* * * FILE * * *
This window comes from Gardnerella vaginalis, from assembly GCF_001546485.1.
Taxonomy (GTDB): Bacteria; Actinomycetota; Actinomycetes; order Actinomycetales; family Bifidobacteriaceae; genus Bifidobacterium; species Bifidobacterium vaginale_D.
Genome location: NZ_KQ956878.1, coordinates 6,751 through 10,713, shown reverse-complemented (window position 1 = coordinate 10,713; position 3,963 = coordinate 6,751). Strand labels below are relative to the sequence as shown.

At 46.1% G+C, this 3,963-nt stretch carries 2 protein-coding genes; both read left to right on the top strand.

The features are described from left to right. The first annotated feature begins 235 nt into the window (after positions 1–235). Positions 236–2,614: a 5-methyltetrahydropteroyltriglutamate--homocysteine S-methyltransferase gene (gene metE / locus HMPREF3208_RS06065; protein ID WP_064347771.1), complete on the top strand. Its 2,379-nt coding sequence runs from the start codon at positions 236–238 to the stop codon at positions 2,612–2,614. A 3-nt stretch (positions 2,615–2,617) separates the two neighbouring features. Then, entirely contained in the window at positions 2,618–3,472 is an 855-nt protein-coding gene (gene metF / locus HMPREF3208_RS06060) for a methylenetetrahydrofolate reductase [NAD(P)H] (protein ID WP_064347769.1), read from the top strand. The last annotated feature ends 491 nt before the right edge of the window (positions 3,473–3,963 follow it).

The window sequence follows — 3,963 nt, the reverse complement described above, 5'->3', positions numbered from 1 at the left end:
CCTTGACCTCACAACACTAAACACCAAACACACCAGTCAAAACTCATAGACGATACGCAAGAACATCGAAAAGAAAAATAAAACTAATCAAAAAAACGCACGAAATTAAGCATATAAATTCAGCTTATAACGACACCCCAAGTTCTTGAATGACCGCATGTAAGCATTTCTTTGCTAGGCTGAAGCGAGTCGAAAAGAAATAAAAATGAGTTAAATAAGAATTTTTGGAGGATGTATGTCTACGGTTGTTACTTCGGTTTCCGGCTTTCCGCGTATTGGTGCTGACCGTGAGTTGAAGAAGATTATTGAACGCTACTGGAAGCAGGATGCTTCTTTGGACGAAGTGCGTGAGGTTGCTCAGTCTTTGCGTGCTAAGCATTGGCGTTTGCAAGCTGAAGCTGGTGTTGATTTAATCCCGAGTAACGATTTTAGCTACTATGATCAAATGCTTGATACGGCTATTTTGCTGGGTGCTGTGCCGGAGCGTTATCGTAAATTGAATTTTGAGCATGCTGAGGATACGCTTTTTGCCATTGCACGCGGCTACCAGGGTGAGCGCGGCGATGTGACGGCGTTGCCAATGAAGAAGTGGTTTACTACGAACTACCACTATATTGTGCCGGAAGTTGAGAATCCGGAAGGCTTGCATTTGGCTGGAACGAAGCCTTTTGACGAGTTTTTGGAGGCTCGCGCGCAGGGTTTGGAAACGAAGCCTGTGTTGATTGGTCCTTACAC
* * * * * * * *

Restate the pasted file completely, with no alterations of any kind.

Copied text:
This window comes from Gardnerella vaginalis, from assembly GCF_001546485.1.
Taxonomy (GTDB): Bacteria; Actinomycetota; Actinomycetes; order Actinomycetales; family Bifidobacteriaceae; genus Bifidobacterium; species Bifidobacterium vaginale_D.
Genome location: NZ_KQ956878.1, coordinates 6,751 through 10,713, shown reverse-complemented (window position 1 = coordinate 10,713; position 3,963 = coordinate 6,751). Strand labels below are relative to the sequence as shown.

At 46.1% G+C, this 3,963-nt stretch carries 2 protein-coding genes; both read left to right on the top strand.

The features are described from left to right. The first annotated feature begins 235 nt into the window (after positions 1–235). Positions 236–2,614: a 5-methyltetrahydropteroyltriglutamate--homocysteine S-methyltransferase gene (gene metE / locus HMPREF3208_RS06065; protein ID WP_064347771.1), complete on the top strand. Its 2,379-nt coding sequence runs from the start codon at positions 236–238 to the stop codon at positions 2,612–2,614. A 3-nt stretch (positions 2,615–2,617) separates the two neighbouring features. Then, entirely contained in the window at positions 2,618–3,472 is an 855-nt protein-coding gene (gene metF / locus HMPREF3208_RS06060) for a methylenetetrahydrofolate reductase [NAD(P)H] (protein ID WP_064347769.1), read from the top strand. The last annotated feature ends 491 nt before the right edge of the window (positions 3,473–3,963 follow it).

The window sequence follows — 3,963 nt, the reverse complement described above, 5'->3', positions numbered from 1 at the left end:
CCTTGACCTCACAACACTAAACACCAAACACACCAGTCAAAACTCATAGACGATACGCAAGAACATCGAAAAGAAAAATAAAACTAATCAAAAAAACGCACGAAATTAAGCATATAAATTCAGCTTATAACGACACCCCAAGTTCTTGAATGACCGCATGTAAGCATTTCTTTGCTAGGCTGAAGCGAGTCGAAAAGAAATAAAAATGAGTTAAATAAGAATTTTTGGAGGATGTATGTCTACGGTTGTTACTTCGGTTTCCGGCTTTCCGCGTATTGGTGCTGACCGTGAGTTGAAGAAGATTATTGAACGCTACTGGAAGCAGGATGCTTCTTTGGACGAAGTGCGTGAGGTTGCTCAGTCTTTGCGTGCTAAGCATTGGCGTTTGCAAGCTGAAGCTGGTGTTGATTTAATCCCGAGTAACGATTTTAGCTACTATGATCAAATGCTTGATACGGCTATTTTGCTGGGTGCTGTGCCGGAGCGTTATCGTAAATTGAATTTTGAGCATGCTGAGGATACGCTTTTTGCCATTGCACGCGGCTACCAGGGTGAGCGCGGCGATGTGACGGCGTTGCCAATGAAGAAGTGGTTTACTACGAACTACCACTATATTGTGCCGGAAGTTGAGAATCCGGAAGGCTTGCATTTGGCTGGAACGAAGCCTTTTGACGAGTTTTTGGAGGCTCGCGCGCAGGGTTTGGAAACGAAGCCTGTGTTGATTGGTCCTTACAC